What Do Midwives Do?
Midwives are health care professionals who provide primary and preventive reproductive health care to women: first exams, pre-conception counseling, gynecological exams, and family planning advice. Midwives also manage pregnancies, deliver babies, and provide prenatal and postpartum care to women and their infants. Midwives also perform newborn evaluation and resuscitation, if necessary, and refer infants for further assessment or treatment at the time of delivery.
The scope of practice for midwives varies depending on the state(s) they work in. In New York, midwives are authorized to prescribe and administer medications, immunizing agents, diagnostic tests and devices, and order laboratory tests.
Certified nurse midwives (CNM) are educated in both nursing (usually as a registered nurse) and midwifery.
Certified midwives (CM) are professionally credentialed in midwifery.
For more information about midwives in New York, go to: www.op.nysed.gov/prof/midwife.
For more information, please go to: http://www.bls.gov/ooh/healthcare/nurse-anesthetists-nurse-midwives-and-nurse-practitioners.htm.
Where Do Midwives Work?
Midwives work in hospitals, clinics, and private practices. They assist births and deliver babies wherever they may occur, including hospitals, birthing centers, and clients’ homes.
What Do Midwives Earn?
According to the 2019 BLS, the average salary for full time, midwives nationwide was $217,620, varying by specialty and geographic region. Average annual salary also varies greatly across New York State, depending on location. The NYSDOL reports that midwives in New York earned an average annual salary of $120,380, (entry level-$83,130, experienced- $161,820).
Supply and Demand
The number of midwives in New York has been steadily growing. Health insurance coverage of midwifery services nationwide and in New York will likely contribute to the increasing demand for midwives and the services they provide.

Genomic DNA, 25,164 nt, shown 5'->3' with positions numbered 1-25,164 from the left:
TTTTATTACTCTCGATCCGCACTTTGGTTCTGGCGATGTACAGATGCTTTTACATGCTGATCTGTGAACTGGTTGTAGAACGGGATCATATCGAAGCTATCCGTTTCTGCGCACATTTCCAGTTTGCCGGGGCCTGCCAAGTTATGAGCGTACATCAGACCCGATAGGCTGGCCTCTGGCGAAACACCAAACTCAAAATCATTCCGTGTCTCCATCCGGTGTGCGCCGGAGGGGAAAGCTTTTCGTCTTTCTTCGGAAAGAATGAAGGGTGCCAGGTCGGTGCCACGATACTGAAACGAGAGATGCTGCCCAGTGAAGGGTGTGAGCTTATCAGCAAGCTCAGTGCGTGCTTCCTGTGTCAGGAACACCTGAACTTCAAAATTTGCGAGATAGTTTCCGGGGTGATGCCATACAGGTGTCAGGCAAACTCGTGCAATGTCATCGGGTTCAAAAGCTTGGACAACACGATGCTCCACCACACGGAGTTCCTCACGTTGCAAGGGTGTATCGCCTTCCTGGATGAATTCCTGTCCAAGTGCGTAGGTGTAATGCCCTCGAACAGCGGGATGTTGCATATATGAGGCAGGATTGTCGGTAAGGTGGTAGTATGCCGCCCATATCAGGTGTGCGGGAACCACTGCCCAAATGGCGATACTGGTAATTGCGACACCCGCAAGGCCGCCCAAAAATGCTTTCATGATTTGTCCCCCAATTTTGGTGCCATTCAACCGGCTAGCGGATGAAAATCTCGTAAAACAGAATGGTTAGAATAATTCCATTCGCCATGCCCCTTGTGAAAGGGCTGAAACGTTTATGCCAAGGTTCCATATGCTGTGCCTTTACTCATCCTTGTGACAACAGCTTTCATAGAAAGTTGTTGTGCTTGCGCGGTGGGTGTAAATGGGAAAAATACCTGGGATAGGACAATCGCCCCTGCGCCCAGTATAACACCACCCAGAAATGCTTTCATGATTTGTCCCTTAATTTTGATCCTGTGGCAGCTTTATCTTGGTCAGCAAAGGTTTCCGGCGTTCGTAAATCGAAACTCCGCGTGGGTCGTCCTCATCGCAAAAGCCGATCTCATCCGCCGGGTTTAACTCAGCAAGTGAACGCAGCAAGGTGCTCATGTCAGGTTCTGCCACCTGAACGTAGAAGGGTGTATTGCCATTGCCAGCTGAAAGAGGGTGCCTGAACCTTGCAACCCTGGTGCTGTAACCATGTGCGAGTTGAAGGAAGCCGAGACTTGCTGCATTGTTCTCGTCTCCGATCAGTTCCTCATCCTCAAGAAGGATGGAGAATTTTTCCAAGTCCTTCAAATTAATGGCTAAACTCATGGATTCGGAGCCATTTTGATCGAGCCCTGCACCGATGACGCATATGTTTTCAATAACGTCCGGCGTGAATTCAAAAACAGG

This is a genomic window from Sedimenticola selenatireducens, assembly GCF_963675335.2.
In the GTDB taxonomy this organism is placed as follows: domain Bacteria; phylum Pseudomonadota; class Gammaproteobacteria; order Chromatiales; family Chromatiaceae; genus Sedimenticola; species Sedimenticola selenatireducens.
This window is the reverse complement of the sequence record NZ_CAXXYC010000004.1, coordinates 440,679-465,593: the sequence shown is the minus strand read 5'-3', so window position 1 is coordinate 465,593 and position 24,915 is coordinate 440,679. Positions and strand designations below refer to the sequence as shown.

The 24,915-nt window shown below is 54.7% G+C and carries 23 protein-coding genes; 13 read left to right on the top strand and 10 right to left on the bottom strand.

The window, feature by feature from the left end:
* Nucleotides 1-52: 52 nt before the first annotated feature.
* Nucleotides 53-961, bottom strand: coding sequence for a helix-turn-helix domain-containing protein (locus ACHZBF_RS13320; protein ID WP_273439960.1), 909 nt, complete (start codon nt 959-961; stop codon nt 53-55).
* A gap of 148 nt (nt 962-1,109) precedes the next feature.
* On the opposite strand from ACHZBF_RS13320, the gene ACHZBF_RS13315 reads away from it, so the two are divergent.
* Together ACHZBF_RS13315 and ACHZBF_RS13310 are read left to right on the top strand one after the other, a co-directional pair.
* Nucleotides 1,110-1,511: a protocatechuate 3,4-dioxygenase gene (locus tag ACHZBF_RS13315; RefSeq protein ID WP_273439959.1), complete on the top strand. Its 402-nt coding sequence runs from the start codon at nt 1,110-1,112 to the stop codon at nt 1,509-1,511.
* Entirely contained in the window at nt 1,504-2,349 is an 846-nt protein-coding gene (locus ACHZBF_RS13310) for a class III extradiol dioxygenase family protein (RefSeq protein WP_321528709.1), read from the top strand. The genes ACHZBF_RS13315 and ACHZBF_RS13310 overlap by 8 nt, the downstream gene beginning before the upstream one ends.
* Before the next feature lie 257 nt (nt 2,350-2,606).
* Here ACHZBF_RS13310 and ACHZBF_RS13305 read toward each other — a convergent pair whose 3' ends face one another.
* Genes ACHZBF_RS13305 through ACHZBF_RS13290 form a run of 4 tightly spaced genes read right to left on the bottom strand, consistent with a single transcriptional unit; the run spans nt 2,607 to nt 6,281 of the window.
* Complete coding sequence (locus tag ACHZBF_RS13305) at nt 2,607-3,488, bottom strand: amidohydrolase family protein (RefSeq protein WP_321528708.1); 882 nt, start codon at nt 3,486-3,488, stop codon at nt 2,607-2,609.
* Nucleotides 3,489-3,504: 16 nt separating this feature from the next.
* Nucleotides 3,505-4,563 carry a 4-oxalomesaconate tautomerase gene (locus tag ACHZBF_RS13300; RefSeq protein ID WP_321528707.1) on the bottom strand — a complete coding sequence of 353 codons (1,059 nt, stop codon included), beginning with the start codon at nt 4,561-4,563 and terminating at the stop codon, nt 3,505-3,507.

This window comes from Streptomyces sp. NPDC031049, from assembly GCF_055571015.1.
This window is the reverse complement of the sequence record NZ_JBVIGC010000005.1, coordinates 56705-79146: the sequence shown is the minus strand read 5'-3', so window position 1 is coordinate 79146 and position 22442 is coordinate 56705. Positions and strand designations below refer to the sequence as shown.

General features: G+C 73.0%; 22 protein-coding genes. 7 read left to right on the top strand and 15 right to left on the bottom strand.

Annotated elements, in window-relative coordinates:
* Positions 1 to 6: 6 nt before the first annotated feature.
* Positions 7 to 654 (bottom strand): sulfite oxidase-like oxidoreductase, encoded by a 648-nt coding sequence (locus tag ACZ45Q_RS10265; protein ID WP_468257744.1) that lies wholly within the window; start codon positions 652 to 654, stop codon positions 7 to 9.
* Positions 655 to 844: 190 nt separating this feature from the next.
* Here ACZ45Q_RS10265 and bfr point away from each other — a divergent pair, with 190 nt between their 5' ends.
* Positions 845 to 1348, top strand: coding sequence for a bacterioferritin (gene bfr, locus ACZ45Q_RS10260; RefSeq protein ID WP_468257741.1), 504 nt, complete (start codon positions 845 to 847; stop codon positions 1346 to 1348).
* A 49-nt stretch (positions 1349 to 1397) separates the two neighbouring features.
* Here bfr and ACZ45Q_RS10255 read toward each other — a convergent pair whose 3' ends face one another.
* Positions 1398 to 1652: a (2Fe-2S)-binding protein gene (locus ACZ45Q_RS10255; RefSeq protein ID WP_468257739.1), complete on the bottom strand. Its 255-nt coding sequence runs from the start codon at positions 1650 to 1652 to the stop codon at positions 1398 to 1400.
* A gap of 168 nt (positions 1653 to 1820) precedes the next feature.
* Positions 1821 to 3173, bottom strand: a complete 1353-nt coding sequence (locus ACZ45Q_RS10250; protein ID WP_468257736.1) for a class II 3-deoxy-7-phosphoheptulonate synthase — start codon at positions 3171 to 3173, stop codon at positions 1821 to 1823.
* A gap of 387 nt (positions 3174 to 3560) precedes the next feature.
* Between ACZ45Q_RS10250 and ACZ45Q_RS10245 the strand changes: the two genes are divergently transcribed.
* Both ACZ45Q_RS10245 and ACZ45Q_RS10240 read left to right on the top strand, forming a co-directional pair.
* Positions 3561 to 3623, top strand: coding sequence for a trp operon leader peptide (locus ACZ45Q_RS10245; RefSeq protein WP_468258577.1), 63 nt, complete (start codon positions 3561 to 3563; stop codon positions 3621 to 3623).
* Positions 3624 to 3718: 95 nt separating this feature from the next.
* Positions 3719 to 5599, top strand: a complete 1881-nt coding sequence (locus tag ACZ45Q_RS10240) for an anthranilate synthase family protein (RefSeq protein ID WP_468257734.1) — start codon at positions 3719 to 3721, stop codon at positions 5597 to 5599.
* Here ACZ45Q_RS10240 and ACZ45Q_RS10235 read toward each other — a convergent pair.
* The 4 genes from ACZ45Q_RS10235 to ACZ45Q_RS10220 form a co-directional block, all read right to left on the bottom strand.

According to the BLS, the number of nurse midwives jobs will increase nationally by 20.7% between 2016-2026, and will increase in New York by 24.1% during the same period. For more information on projections of midwives by New York State labor regions, 2014-2024, click here.
New York Education Program Requirements
While midwives licensed to practice in New York may or may not be registered nurses, all must complete a state-approved midwifery education program, which includes classroom study as well as clinical training. Coursework will include maternity care, family planning, gynecological care, nutrition, pharmacology, well-women care, ethics, pediatrics, and neonatal care.
For more information about New York’s education requirements for midwives, go to http://www.op.nysed.gov/prof/midwife/midwifelic.htm#educ.
New York Licensure Requirements
In order to qualify for licensure as a midwife in New York, applicants must be high school graduates and complete a New York State licensure qualifying program in midwifery, or equivalent.
To meet the examination requirement for licensure as a midwife in New York, an applicant must pass the examination developed and administered by the American Midwifery Certification Board (AMCB).
For more information on New York’s licensure requirements for midwives, go to: http://www.op.nysed.gov/prof/midwife/midwifelic.htm.
The American College of Nurse-Midwives offers information about financial aid, scholarships, fellowships, and loans for midwifery students. For more information, go to: http://www.midwife.org/Financing-Your-Nurse-Midwifery-Education.
Education Programs in New York (subject to change)
School of Nursing
630 W 168th Street
New York, NY 10032
(212) 305-5756 or (212) 305-5451
|New York University
College of Nursing
726 Broadway, 10th floor
New York, NY 10003
|SUNY Downstate Medical Center
College of Health Related Professions
450 Clarkson Ave,
Brooklyn, NY 11203
(718) 270-7740 or (718) 270-7701
|Stony Brook University
School of Nursing
101 Nicolls Road
Health Sciences Center, Level 2
Stony Brook, NY 11794-8240
(631) 444-3074 or (631) 632-6000